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Running laps for a good cause

California Elementary students see the value of exercise while raising money for the Costa Mesa school.

March 20, 2013|By Jeremiah Dobruck
  • Angie Arroyo, 15, an Estancia High School cheerleader, high fives Isabella Zuniga, 6, and Gianluca Falcone, 6, during California Elementary School's jog-a-thon fundraiser on Wednesday.
Angie Arroyo, 15, an Estancia High School cheerleader,… (SCOTT SMELTZER,…)

Hayden Burthe sprinted through the last 30 seconds of his leg of California Elementary School's fundraiser and lay on the grass, but after pouring a bottle of water over his head, he hopped back up to celebrate the 35 laps he'd run.

He and his fifth-grade classmates were churning along for a reason.

"So we could get money [for the school] and so we could get pie in the face," said classmate Chris Abak, who ran 29 laps.

Donors had pledged money to the school's technology program for each lap the Costa Mesa students ran at their annual jog-a-thon Wednesday.

Chris was banking on them breaking the $25,000 mark, which would net them a prize: pie-ing their teachers.

Classes of students all across the yard circled small tracks painted on the grass, trying to earn that and other rewards.

If they reach $10,000, they win a Popsicle party. At $15,000, they get no homework for a week. And at $20,000 — what they raised last year — they get to drop their principal into a dunk tank.

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"That'd be a good thing," Principal Matt Broesamle said. "I'm hoping for $20,000."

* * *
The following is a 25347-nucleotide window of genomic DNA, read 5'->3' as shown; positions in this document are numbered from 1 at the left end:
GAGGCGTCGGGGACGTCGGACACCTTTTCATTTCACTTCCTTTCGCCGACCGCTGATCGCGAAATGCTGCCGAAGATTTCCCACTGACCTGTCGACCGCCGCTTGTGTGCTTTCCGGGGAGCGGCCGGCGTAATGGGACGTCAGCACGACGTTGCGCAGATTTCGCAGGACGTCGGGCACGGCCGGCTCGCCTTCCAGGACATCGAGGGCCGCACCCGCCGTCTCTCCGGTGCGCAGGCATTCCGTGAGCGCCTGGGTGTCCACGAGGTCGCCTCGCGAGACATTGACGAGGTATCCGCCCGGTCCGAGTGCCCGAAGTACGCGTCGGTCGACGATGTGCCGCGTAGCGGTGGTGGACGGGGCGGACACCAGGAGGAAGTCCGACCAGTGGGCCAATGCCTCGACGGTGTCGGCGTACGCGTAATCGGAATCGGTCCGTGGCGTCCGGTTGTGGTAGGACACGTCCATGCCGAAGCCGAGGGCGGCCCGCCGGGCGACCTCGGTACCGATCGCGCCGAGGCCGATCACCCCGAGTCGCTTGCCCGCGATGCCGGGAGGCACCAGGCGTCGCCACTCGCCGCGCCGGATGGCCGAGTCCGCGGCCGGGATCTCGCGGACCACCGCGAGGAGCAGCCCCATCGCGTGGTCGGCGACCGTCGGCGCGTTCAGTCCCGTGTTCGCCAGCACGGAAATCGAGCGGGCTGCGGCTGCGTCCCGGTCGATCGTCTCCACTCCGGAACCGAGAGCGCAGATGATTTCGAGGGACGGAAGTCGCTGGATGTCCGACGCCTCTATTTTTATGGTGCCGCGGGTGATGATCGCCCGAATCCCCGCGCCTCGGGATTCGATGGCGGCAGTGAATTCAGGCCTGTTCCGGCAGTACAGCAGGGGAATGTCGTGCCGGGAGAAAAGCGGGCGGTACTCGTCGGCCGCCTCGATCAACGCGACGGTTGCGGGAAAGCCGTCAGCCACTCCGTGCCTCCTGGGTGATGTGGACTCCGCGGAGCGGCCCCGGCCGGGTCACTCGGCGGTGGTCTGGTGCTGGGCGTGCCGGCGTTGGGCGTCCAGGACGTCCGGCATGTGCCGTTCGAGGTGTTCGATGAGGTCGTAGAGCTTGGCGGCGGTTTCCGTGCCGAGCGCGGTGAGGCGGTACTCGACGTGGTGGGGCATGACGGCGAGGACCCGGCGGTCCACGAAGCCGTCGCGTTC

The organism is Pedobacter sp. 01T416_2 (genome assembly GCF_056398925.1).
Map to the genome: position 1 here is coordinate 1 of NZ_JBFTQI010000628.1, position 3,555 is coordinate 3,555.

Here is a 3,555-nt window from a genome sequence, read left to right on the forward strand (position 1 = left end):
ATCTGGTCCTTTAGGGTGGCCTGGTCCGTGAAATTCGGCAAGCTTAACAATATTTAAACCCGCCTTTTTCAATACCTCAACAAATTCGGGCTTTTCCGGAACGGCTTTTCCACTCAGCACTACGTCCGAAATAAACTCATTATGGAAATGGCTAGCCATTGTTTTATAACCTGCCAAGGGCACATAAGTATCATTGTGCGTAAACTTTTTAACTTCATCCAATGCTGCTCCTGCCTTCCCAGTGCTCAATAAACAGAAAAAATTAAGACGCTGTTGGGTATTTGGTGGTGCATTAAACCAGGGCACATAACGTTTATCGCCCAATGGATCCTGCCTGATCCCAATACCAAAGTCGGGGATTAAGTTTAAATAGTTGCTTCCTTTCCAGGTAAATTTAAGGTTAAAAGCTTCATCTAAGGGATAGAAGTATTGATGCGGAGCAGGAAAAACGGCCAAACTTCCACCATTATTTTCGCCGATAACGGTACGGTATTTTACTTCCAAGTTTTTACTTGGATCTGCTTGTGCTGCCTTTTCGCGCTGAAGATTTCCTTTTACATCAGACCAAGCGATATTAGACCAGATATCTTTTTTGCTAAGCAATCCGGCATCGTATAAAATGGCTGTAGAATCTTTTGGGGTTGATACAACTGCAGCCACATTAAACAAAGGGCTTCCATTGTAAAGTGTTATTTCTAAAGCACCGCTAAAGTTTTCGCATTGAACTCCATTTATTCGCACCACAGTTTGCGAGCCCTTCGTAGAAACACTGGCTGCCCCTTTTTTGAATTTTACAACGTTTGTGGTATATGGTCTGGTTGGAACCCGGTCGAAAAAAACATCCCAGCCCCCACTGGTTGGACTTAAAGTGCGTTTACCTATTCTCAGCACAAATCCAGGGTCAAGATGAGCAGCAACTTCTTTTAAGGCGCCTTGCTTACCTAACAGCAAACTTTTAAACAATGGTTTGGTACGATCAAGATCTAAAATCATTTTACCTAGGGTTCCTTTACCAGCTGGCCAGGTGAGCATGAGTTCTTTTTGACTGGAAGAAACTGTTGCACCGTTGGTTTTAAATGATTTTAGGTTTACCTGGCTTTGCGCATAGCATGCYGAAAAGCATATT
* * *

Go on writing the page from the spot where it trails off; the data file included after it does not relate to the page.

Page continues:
One kindergarten teacher, Vicki Clifford, was running her own fundraiser. On the heels of running the L.A. Marathon on Sunday, she ran laps around the smaller tracks that the students used.

For each revolution, she earned more pledge money for the school, and by 11 a.m., she was pushing 100 laps.

She's been doing her personal fundraiser for three years — running 100 laps to raise $850 the first year and 150 laps to raise $1,250 last year.

She was already pushing $1,300 to start the day Wednesday, Broesamle said, and parents continued to wander over and pledge more as she closed in on her 11:30 a.m. deadline.

"As a parent, I am inspired to have a teacher raise money for the school, as well as promote to kids how important it is to stay active and healthy," parent Jamie McLellan said in an email. "She leads by example."

Much of the money students and Clifford raise will go toward digital blackboards in classrooms.

"It's all for technology here," McLellan said.

jeremiah.dobruck2@latimes.com

Twitter: @jeremiahdobruck

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